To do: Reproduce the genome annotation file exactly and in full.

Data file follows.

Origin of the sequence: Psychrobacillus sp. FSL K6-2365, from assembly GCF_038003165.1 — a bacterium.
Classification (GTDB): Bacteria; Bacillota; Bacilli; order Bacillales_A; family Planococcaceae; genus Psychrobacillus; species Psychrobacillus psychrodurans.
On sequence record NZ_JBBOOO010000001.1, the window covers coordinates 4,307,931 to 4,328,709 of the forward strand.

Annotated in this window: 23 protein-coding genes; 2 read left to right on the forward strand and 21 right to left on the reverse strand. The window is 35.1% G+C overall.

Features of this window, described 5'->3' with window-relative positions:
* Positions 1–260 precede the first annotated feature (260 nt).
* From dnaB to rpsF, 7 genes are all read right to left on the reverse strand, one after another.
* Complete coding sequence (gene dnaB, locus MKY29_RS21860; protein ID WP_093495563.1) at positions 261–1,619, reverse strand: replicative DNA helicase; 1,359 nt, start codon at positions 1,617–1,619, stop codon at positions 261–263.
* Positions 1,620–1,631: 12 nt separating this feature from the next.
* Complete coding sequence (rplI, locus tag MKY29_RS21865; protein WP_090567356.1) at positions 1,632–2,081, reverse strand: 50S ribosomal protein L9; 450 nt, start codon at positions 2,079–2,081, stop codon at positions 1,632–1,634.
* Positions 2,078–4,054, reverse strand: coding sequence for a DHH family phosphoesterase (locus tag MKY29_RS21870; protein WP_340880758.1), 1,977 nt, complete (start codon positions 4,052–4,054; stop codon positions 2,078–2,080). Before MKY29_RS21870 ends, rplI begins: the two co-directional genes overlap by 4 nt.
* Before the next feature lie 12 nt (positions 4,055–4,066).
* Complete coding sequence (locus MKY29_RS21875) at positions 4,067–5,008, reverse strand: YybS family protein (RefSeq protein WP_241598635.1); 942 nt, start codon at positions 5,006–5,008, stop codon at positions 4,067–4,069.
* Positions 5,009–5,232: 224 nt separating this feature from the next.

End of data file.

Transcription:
Origin of the sequence: Psychrobacillus sp. FSL K6-2365, from assembly GCF_038003165.1 — a bacterium.
Classification (GTDB): Bacteria; Bacillota; Bacilli; order Bacillales_A; family Planococcaceae; genus Psychrobacillus; species Psychrobacillus psychrodurans.
On sequence record NZ_JBBOOO010000001.1, the window covers coordinates 4,307,931 to 4,328,709 of the forward strand.

Annotated in this window: 23 protein-coding genes; 2 read left to right on the forward strand and 21 right to left on the reverse strand. The window is 35.1% G+C overall.

Features of this window, described 5'->3' with window-relative positions:
* Positions 1–260 precede the first annotated feature (260 nt).
* From dnaB to rpsF, 7 genes are all read right to left on the reverse strand, one after another.
* Complete coding sequence (gene dnaB, locus MKY29_RS21860; protein ID WP_093495563.1) at positions 261–1,619, reverse strand: replicative DNA helicase; 1,359 nt, start codon at positions 1,617–1,619, stop codon at positions 261–263.
* Positions 1,620–1,631: 12 nt separating this feature from the next.
* Complete coding sequence (rplI, locus tag MKY29_RS21865; protein WP_090567356.1) at positions 1,632–2,081, reverse strand: 50S ribosomal protein L9; 450 nt, start codon at positions 2,079–2,081, stop codon at positions 1,632–1,634.
* Positions 2,078–4,054, reverse strand: coding sequence for a DHH family phosphoesterase (locus tag MKY29_RS21870; protein WP_340880758.1), 1,977 nt, complete (start codon positions 4,052–4,054; stop codon positions 2,078–2,080). Before MKY29_RS21870 ends, rplI begins: the two co-directional genes overlap by 4 nt.
* Before the next feature lie 12 nt (positions 4,055–4,066).
* Complete coding sequence (locus MKY29_RS21875) at positions 4,067–5,008, reverse strand: YybS family protein (RefSeq protein WP_241598635.1); 942 nt, start codon at positions 5,006–5,008, stop codon at positions 4,067–4,069.
* Positions 5,009–5,232: 224 nt separating this feature from the next.